As I walked pasture the other day I came across this empty Milkweed seed pod. In one way the empty receptacle speaks to the end of life and to decay. In another way however, and in dramatic contrast, this view foreshadows the inevitability of the seasons, the coming of spring and renewal; for surely the vegetable diaspora will respond to changes in day length, to the warming of the soil, germinate and grow. Until then however many seeds, especially those produced by plants living in temperate latitudes, need to experience a prolonged period of cold before they are able to germinate. This is called vernalization and is nature’s way of ensuring that seeds set in the fall do not germinate until spring. Such a sensible strategy, so elegant. But, allow me to back up to give seeds proper consideration; for, what is a seed? Is it an encapsulated, nutrient fortified, embryo. And what is an embryo? An embryo is encapsulated DNA. And what is DNA such that its expression leads to the production of embryos and individuals? The popular understanding is that DNA is the blueprint of life. To be sure, but that simply begs the question. How does DNA work? A detailed consideration of information flow from gene to protein is beyond the scope of this humble farm blog but perhaps, at the risk of having you pass quickly to the next post in your reader, you will pause long enough for a few of the essentials?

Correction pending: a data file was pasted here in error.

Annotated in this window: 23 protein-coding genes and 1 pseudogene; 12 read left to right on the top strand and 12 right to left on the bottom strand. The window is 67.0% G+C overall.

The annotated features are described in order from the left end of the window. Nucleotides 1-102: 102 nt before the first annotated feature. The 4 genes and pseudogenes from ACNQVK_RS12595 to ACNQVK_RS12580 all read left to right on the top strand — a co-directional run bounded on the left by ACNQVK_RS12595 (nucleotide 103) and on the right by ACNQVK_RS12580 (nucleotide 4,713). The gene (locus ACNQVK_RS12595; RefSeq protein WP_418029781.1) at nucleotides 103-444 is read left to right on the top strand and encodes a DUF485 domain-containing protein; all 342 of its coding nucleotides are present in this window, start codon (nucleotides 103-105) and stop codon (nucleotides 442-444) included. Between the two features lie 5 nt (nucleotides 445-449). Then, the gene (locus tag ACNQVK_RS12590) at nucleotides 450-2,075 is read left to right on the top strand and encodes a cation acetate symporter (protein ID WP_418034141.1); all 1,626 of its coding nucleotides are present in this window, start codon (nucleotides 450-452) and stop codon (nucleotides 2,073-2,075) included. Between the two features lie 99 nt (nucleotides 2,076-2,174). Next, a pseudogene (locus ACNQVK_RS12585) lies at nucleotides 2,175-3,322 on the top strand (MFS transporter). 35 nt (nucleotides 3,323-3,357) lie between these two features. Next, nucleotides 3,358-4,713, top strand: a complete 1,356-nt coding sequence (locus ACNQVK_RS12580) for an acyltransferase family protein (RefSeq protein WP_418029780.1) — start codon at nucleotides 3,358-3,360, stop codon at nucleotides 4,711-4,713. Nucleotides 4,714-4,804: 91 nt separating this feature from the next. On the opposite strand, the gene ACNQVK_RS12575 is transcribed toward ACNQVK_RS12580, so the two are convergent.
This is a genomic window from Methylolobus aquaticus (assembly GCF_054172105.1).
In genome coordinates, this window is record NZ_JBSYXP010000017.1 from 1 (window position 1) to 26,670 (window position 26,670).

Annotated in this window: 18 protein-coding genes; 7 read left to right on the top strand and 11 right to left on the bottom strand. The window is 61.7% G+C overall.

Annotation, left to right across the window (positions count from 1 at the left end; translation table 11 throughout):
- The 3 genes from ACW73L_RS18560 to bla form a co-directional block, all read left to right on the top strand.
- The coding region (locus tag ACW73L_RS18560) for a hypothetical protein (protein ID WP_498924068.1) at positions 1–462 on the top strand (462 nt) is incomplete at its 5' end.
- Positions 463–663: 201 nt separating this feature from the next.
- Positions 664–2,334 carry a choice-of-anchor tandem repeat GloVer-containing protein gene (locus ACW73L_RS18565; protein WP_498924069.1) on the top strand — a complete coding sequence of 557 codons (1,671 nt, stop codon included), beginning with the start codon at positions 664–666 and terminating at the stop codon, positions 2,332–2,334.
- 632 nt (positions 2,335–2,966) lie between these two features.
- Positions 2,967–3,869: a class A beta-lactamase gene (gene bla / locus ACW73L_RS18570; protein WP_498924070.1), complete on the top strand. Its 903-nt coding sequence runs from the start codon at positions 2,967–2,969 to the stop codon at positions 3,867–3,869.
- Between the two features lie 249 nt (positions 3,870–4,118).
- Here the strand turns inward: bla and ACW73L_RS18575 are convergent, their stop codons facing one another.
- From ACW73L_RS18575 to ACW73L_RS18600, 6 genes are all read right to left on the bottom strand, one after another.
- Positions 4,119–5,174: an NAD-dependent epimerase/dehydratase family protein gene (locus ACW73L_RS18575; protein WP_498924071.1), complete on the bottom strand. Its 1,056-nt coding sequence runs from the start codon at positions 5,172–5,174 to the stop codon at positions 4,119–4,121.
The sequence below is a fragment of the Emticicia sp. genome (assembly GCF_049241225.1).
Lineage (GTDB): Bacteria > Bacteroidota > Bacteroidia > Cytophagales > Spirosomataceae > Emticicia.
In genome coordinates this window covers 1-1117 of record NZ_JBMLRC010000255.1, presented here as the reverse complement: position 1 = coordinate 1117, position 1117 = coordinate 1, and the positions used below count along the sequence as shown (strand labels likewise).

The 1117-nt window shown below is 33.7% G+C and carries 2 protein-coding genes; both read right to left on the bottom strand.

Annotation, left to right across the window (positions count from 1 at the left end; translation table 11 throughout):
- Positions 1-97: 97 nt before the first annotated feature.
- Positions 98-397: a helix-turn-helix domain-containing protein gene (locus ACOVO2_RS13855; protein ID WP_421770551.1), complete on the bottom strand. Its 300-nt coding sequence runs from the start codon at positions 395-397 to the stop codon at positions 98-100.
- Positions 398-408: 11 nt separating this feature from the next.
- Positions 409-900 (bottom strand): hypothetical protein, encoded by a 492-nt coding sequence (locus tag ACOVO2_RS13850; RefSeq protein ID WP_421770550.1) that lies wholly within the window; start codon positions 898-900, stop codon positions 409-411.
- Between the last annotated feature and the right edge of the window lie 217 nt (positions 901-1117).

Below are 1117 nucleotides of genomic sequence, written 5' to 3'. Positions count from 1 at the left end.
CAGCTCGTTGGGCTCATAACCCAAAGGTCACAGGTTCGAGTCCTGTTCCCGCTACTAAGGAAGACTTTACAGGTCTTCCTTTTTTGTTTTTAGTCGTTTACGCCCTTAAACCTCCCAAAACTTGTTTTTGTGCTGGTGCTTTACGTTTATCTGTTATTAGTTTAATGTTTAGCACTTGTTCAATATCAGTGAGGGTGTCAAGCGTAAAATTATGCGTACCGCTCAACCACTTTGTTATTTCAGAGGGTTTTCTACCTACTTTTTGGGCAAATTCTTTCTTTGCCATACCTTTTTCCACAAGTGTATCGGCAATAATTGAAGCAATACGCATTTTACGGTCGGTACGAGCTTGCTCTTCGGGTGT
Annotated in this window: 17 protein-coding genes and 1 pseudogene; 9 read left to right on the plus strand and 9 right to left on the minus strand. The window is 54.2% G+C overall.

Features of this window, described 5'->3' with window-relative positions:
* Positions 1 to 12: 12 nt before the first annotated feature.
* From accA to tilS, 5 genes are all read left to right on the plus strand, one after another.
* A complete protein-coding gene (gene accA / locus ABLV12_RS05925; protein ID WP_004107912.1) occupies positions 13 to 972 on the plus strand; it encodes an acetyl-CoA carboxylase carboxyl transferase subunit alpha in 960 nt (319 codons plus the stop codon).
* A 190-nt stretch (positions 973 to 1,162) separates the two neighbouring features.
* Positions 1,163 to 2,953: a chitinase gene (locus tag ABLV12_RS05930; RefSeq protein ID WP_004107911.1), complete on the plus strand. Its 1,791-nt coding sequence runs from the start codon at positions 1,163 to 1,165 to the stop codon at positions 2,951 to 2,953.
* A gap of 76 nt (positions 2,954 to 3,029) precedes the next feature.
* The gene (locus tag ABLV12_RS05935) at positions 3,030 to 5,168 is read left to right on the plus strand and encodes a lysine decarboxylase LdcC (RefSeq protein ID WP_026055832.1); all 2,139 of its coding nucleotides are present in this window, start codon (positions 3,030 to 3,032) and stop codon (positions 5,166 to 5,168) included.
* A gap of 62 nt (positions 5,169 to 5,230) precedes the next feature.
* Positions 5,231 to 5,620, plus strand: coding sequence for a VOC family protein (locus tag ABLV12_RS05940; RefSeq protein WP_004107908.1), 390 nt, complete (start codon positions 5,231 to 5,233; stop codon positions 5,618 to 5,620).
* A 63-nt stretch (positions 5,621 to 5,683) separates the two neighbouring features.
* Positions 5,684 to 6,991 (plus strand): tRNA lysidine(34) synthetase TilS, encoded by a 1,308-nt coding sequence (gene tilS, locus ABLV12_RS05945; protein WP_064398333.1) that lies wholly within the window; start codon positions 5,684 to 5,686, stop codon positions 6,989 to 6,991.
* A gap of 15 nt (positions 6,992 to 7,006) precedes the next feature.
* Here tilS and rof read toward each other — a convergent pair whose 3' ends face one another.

James Watson, Francis Crick, and Rosalind Franklin are well-known for having worked out the structure of deoxyribonucleic acid and Watson, Crick, and Maurice Wilkins shared the 1962 Nobel Prize in Physiology or Medicine for their work. Franklin died in 1958 and was therefore ineligible for nomination to the prize and has only recently been fully recognized as having contributed in significant and crucial ways to what may have been the most important scientific discovery of the twentieth century. If you look at the schematic below you can see that sugar (pentagons) and phosphate (in yellow) form the backbone of the DNA double-helix, the handrails of the ladder in the classic pedagogical analogy. Nitrogen-containing moieties are arranged in the middle of the molecule in repeated pairs, the rungs, Adenine/Thymine and Guanine/Cytosine. Now, here’s the really fascinating bit, the genetic code of life may be found in the specific sequence of base pairs. That’s it? … you say? Yup … it’s that easy … and differences in base sequences are responsible for the differences between Leonardo, Copernicus, Einstein, Newton, and you and me. These sequences code for amino acids which come together to form proteins. Sperm and egg are each comprised of 23 chromosomes which make up the Human Genome which has been estimated to be made up of over 3 billion base pairs. Although egg and sperm represent parental contributions to offspring consider that the real business of reproduction is the act of passing coded DNA messages between the generations. Genes aren’t legs, arms, and spleens … genes don’t confer bodies, as such. Genes represent coded information, information that may be expressed as flamingos, or elephants, or elm trees, or squid … generation after generation, across the millennia, and over millions upon billions of years. Bodies don’t do time travel but information does. The next time you see the tufted seed of a milkweed floating along with the breeze realize that what you are really seeing is encapsulated information, information which guarantees the perpetuation of genes contained within the plants which produced the seed itself. Perhaps it might give you something of different spin on life to consider that some would view our human bodies as simply a gene’s way of making another gene. In the text of The Selfish Gene author Richard Dawkins wrote … When we have served our purpose we are cast aside. But genes are denizens of geological time: genes are forever. Some would say that we live in an age of information. The truth of the matter is that the age of information has been around as long as life itself. When we do away with all the fluff, what remains are the capacities of all sorts of genes to make copies of themselves … and the diversity of life represents a myriad ways of doing this. And then of course there is the metaphysical question of why genes bother to perpetuate themselves at all. And the answer to that question seems to be that they do so because they can. And the nature of that reality is a fruitful topic of conversation for another day.

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